Dyspraxia in Veterinary Practice

Dyspraxia, often misunderstood, impacts various aspects of life beyond just motor skills. In the veterinary field, it presents unique challenges, from surgery planning to organisational tasks. Despite setbacks and misconceptions, dyspraxic individuals bring valuable strengths like empathy and problem-solving abilities. In this blog, vet Kristina Hunter shares her story.


A misunderstood condition

Dyspraxia (Developmental Co-ordination Disorder) at its simplest means ‘bad doing’ and is sometimes thought of as ‘Dyslexia’s motor cousin’. My own experience of the condition reveals that it is so much more than that, it is lifelong and incurable. It is a very misunderstood condition as it affects more than just fine and gross motor movement, it also affects motor planning (i.e. thinking or planning an action), causes problems with organisation, spatial awareness and thought processing. We can seem clumsy, slow, awkward or forgetful and may have classic ‘doctor’s handwriting.’

I suspected I may have dyspraxia during my early employment days; subtle things at first – my tendency to spill water in my consult room, dropping my forceps on the floor and the jokes that I looked drunk from walking into doorframes. On reflection these were all things that I had experienced since childhood, but when I was young the condition was poorly recognised and diagnosis was not forthcoming. I was worried. Would this prevent me from being a good vet? Would I be looked down on by my employers?

Challenges in practice

Things soon started to fall apart as a new grad. This is already a tough time for new vets and even tougher if you have dyspraxia. Dyspraxic staff may need more time to plan how to do a surgery or task and this can be challenging in a busy practice or with unsupportive management. Sadly, this lack of support resulted in me developing severe episodes of depression and was a factor in leaving several roles. Low self-esteem is common in dyspraxia, as is frustration; imagine living in a body that just does not do as you ask! We can see exactly what we want to do, but transmitting this message to our body is challenging and it can be physically and mentally exhausting to deal with this every day.  As it happens, dyspraxia also brings many advantages that instead helped me to succeed: persistence, determination, excellent reading, auditory, and verbal skills, and most importantly for a vet – empathy.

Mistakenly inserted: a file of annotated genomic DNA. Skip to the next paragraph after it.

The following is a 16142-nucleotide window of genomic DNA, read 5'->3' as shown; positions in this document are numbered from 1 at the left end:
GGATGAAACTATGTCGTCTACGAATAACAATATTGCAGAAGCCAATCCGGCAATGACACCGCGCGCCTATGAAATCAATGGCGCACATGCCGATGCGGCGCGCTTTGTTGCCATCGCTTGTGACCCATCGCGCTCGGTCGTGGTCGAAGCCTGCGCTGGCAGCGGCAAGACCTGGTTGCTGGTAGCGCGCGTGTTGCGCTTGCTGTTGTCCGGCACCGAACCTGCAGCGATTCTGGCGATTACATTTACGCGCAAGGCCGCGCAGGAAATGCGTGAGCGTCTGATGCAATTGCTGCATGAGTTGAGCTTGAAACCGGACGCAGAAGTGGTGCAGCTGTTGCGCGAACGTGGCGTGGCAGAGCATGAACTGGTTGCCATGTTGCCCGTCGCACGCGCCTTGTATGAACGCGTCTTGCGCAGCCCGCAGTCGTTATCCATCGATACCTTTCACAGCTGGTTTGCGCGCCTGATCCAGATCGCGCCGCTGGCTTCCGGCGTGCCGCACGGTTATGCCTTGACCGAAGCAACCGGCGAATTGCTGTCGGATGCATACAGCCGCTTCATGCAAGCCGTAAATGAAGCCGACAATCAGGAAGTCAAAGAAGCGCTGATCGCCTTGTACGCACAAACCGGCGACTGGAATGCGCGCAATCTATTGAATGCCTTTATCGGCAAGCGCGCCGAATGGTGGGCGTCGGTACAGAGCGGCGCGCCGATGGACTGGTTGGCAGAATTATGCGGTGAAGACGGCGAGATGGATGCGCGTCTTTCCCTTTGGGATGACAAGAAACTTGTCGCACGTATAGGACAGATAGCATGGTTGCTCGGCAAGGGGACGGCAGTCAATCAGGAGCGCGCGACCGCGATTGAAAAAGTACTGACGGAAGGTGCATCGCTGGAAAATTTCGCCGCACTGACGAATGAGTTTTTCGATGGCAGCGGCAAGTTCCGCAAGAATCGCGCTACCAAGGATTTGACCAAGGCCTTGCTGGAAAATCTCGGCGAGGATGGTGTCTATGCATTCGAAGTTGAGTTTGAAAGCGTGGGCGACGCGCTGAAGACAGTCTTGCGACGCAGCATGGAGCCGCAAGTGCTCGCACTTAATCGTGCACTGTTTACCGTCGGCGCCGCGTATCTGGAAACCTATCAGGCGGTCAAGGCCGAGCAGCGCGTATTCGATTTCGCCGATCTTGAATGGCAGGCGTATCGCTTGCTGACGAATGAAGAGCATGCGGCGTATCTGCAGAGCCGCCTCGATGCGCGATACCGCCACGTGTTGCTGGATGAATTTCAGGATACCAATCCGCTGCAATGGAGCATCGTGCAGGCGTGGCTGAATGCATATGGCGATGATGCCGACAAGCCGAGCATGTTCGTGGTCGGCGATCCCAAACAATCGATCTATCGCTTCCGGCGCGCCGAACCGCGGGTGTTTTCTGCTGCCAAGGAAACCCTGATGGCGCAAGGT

Overcoming obstacles

I was determined not to let dyspraxia stop me from doing the job I had dreamed of my entire life. I was very fortunate to meet many wonderful vet nurses and vets who saw through my apparent disorganisation; it was with their patient support and encouragement that I managed to stay in clinical work. Progression through our careers leaves us with many new skills but can also highlight the struggles of dyspraxia as, the more complex work becomes, the harder we may need to compensate. After several episodes of depression, I decided I needed to seek answers and help. Unfortunately, in the UK for most adults, diagnosis is not available on the NHS and must be done by private assessors. I was not ‘lucky’ to be diagnosed, I worked hard to earn enough money to pay for my own assessment. You very likely already work with undiagnosed dyspraxic staff as it makes no difference to their level of intelligence!

Dyspraxia has not stopped me from achieving my career goals and has not negatively affected client relationships, my productivity or my capability as a clinical practitioner. In fact, I am frequently complimented by clients and staff on my neat surgery and, as an exotics vet, I am used to dealing with small, delicate procedures. I am patient and understanding with students and this has resulted in several teaching roles and academic publications. The biggest challenges I have faced is from the ignorance of others, an automatic assumption that I will not be as effective as my colleagues and a failure to understand that simple changes to my day can make a huge difference.

There are so many myths about dyspraxia that employers may be unaware of the advantages:

  • Motor challenges do not prevent us from being excellent surgeons – we just need a bit of practice and support
  • Our careful surgical planning can prevent errors and improve patient safety
  • Our unique thinking style makes us excellent problem solvers
  • We can learn lots of new skills, it just might take a little bit longer
  • We often have excellent memories and an eye for detail and are great auditors in practice
  • Our strong empathy makes us excellent with client relations
  • We are creative, highly motivated and passionate people who will always work towards our goals
  • Our excellent verbal skills mean that we are effective communicators, team players and can do well in leadership or management roles

I am proud of my dyspraxia and without it I don’t think I would have achieved everything I have so far, it has helped me to be more compassionate towards my patients, clients and colleagues. I will be forever grateful to those who have supported me and hope others follow their example in our profession.


Kristina Hunter MRCVS



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